Promising drug against pancreatic and breast cancers
Illustration depicting tumor with associated blood vessels. Credit: © sciencepics - Depositphotos
ProAgio, a drug developed by Georgia State University biology professor Zhi-Ren Liu and his team, is effective at treating pancreatic cancer and prolonging survival in mice, according to a study published in the journal Cellular and Molecular Gastroenterology and Hepatology.
A second study, published in the Journal of Experimental Medicine, shows the drug is also effective against triple-negative breast cancer, a fast-growing and hard-to-treat type of breast cancer that carries a poor prognosis.
ProAgio, created from a human protein, targets the cell surface receptor integrin αVβ₃, which is expressed on cancer-associated fibroblasts. Fibroblasts are cells that generate collagen and other fibrous molecules and can be mobilized into service by a tumor, creating a thick, physical barrier known as the stroma, which protects the cancer and helps it grow. The drug works by inducing apoptosis, or programmed cell death, in cancer-associated fibroblasts that express integrin αVβ₃.
The dense fibrotic stroma is what makes pancreatic cancer, which has a five-year survival rate of just eight percent, so lethal and difficult to treat. Among triple-negative breast cancer patients, research shows denser stroma is associated with poorer survival and high recurrence rates.
“All solid tumors use cancer-associated fibroblasts, but in pancreatic cancer and triple-negative breast cancer, the stroma is so dense there’s often no way for conventional drugs to penetrate it and effectively treat the cancer,” said Liu.
The stroma also helps the tumor hide from your body’s immune system. Immunotherapy, a type of treatment that uses your immune system to fight cancer, is less effective against tumors protected by a dense stroma that is rich in cancer-associated fibroblasts.
Cancer-associated fibroblasts promote angiogenesis, or the development of new blood vessels. Angiogenesis plays an important role in the spread of cancer because solid tumors need a blood supply to grow. In both studies, Liu and his team show ProAgio has a profound effect on tumor vasculature. In the case of pancreatic cancer, it reopened blood vessels that had collapsed due to high extravascular stress caused by the dense stroma. In the case of triple-negative breast cancer, the drug’s anti-angiogenic activity reduced irregular, leaky angiogenic tumor vessels. In both cases, ProAgio allowed drugs to effectively reach the cancer.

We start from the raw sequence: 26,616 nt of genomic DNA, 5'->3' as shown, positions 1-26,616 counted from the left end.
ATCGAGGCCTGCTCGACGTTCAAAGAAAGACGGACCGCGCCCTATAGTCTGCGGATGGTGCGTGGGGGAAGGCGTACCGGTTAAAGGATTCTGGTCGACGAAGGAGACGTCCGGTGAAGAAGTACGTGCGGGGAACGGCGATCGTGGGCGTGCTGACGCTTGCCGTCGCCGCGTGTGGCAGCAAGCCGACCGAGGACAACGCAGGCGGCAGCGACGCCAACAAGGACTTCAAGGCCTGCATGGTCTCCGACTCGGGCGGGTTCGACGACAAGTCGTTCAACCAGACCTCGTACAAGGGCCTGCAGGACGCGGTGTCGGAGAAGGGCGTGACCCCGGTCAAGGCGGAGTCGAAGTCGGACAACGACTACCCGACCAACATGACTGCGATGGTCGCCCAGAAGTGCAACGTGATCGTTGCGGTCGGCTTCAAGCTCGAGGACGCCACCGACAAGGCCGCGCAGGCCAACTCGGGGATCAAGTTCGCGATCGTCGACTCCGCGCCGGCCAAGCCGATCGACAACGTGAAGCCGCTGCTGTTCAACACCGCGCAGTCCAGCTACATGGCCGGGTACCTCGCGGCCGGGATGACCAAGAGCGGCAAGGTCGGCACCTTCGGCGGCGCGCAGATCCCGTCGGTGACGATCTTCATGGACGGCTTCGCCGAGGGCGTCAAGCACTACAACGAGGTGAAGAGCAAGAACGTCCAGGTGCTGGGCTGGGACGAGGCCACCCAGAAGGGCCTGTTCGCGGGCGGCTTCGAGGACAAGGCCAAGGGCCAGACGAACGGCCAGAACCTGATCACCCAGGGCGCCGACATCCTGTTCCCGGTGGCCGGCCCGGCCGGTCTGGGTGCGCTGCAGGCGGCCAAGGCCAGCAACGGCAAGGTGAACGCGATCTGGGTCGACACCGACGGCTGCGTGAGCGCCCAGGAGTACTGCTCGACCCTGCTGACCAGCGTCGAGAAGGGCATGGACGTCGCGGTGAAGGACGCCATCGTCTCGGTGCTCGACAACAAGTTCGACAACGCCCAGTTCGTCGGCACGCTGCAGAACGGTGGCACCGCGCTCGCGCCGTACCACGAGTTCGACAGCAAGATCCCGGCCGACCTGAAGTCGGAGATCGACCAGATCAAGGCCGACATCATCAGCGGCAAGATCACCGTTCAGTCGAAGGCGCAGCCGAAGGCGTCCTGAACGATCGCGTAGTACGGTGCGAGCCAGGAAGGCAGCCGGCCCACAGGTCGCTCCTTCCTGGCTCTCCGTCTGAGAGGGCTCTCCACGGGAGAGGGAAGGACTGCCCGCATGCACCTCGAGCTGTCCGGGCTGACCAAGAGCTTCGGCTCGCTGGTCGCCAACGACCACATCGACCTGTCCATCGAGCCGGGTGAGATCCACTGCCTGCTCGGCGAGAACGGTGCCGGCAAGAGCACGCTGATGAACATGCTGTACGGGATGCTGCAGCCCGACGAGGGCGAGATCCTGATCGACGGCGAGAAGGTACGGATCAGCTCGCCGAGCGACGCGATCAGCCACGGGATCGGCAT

Liu’s drug is unique in that it targets only cancer-associated fibroblasts — a subclass of the cells that is actively engaged in supporting cancer — rather than inactive fibroblasts. This reduces side effects of the drug and increases its effectiveness.
“When you have a wound, for example, normal fibroblasts will secrete fibers to limit the damage and promote healing,” said Liu. “The tumor region is basically a wound that won’t heal. Quiescent fibroblasts may play a role in preventing cancer from spreading. You don’t want to kill the good guys, only the bad guys.”
ProAgio is licensed to ProDa BioTech, a pharmaceutical research company founded by Liu. In 2018, ProDa BioTech received $2 million from the National Cancer Institute to fund toxicology and pharmacokinetic studies that are required before moving the drug to early-stage clinical trials. Those studies have been completed and the company has submitted an Investigational New Drug (IND) Application, a request for authorization from the Food and Drug Administration to administer ProAgio to human subjects.
Once the IND is granted, Liu says the immediate next step is to begin clinical trials. The first trial, to determine patient tolerability and recommended phase II dose, will begin in early 2021 at the National Institute of Health Clinical Center in Bethesda, Md., and will be led by Christine Alewine, M.D., an oncologist at the National Cancer Institute. In late 2021, Emory University is set to begin a multi-site trial among breast cancer and pancreatic cancer patients.
Materials provided by Georgia State University. Content may be edited for clarity, style, and length.